Author Barry Estabrook Gives MBA Evening Students Food for Thought at Leadership Residency

March 14, 2012

On Saturday, March 3, 2012, the MBA Evening Program kicked off its leadership residency by examining food justice.  

“If you’ve ever eaten a tomato from a university café or supermarket, you probably have eaten a fruit picked at the hands of a slave,” said Barry Estabrook, author of Tomatoland: How Modern Industrial Agriculture Destroyed Our Most Alluring Fruit.
Estabrook and members of the Coalition of Immokalee Workers (CIW), Greg Asbed and Gerardo Reyes, discussed worker and human rights from the lens of farm workers in the tomato industry in Florida.
“Farm workers are on call seven days a week, without health care, sick days, or benefits,” said Estabrook, who explained the title of his book, by noting that more than 90 percent of workers report being sprayed with pesticides, and one-third of them report being sprayed daily. “That’s why I named the book ‘Tomatoland’. This was not the United States, this was another country.”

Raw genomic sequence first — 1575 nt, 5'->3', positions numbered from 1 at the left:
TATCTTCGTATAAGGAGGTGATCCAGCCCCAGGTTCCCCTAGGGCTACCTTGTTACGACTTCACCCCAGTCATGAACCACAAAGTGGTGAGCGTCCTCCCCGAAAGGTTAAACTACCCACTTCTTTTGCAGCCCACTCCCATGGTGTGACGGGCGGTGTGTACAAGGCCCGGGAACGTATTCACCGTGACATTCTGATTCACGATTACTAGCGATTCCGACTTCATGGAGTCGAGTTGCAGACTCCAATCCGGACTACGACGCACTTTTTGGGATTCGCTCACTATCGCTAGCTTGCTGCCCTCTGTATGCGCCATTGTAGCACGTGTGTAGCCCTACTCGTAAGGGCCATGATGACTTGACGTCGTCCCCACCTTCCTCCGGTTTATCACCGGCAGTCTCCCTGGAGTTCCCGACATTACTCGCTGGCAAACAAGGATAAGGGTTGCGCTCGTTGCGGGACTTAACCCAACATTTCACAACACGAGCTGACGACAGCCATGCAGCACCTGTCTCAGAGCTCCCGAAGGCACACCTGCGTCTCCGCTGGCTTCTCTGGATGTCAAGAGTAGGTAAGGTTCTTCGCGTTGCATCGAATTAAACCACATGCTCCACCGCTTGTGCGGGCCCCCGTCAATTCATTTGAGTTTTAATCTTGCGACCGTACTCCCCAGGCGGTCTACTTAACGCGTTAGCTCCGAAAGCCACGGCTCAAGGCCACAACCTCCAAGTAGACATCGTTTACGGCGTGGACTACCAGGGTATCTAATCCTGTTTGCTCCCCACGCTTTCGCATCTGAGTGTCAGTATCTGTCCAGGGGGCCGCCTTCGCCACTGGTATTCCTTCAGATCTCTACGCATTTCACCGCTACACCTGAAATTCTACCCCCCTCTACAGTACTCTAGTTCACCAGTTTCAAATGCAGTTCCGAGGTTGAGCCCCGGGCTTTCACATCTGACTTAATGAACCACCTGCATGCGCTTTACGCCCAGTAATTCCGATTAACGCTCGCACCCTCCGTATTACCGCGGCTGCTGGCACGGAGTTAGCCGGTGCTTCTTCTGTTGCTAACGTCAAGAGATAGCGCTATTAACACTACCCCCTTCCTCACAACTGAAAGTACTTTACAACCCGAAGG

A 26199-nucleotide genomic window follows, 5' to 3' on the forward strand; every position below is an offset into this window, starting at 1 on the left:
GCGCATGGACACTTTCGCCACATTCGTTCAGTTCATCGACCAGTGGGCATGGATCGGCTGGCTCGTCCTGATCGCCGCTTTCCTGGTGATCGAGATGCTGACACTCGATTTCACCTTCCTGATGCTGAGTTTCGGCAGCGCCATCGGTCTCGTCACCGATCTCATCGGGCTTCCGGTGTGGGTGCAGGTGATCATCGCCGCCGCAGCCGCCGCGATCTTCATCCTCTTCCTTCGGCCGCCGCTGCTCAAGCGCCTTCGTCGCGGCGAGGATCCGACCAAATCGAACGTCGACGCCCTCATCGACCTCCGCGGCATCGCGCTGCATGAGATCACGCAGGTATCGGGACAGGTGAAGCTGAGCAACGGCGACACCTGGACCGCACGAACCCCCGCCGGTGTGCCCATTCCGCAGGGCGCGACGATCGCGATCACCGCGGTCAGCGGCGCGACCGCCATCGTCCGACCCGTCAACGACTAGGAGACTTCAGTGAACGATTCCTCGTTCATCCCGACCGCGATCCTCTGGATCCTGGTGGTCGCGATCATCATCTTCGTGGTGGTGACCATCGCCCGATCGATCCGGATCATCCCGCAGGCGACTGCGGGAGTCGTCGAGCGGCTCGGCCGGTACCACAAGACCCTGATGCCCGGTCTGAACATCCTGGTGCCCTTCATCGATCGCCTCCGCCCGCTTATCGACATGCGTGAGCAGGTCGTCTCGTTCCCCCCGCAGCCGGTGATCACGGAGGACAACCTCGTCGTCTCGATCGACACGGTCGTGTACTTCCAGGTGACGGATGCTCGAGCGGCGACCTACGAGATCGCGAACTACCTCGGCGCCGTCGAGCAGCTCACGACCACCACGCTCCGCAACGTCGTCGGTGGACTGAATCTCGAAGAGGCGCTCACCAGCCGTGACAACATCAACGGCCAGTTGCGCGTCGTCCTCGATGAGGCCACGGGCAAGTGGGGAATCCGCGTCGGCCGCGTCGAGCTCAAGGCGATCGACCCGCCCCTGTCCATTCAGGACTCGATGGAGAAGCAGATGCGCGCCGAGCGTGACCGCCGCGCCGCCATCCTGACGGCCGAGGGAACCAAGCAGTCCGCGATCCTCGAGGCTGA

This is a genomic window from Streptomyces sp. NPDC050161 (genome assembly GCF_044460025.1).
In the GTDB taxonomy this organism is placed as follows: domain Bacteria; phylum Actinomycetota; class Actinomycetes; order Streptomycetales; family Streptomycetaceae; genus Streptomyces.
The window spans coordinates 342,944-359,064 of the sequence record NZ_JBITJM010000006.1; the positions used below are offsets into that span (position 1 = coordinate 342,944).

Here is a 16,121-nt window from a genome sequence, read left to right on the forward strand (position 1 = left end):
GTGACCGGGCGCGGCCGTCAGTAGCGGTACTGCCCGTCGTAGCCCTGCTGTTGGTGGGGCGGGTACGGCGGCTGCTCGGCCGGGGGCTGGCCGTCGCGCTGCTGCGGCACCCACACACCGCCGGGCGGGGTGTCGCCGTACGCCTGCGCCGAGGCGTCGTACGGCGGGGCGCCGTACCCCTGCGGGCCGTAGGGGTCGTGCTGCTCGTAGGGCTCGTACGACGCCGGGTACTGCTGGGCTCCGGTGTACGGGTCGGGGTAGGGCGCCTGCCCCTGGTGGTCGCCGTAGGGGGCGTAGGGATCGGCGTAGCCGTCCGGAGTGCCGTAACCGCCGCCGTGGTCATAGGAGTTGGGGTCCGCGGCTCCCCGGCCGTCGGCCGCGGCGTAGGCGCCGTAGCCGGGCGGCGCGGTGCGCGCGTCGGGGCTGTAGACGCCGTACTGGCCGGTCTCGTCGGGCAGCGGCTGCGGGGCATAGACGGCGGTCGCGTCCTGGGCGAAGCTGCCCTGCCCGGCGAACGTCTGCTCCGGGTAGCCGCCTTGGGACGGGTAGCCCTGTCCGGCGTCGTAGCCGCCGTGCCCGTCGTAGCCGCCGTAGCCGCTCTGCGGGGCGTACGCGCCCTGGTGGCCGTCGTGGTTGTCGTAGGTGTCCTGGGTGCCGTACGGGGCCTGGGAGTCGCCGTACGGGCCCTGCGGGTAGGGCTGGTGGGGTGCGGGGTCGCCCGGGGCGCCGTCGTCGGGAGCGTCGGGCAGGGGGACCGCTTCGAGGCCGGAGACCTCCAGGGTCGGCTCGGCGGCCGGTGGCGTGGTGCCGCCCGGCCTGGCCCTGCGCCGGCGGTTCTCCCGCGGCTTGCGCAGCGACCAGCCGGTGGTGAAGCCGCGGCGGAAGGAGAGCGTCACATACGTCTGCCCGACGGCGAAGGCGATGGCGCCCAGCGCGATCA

Asbed and Reyes, who has worked in the fields since age 11, provided examples from their experience.
“Everyday low prices are driven by everyday low prices for the labor,” said Asbed. “We can’t talk about sustainable food without talking about the workers who pick the food.”
This discussion prompted students to think about human rights, as a precursor to topics of morality, poverty, human sustainability and advocating for others that they would study later in the four-day residency.  
“The leadership residency is about inspiring the minds and hearts of future business leaders,” said Robert Bies, professor of management at the McDonough School of Business and director of the residency. “It’s about using passion, purpose, and practical skills to change the world we live in. This residency focuses on leading change and making a difference in an organization.”
To learn more about the McDonough School of Business MBA Evening Program, visit
-Lamar Dawson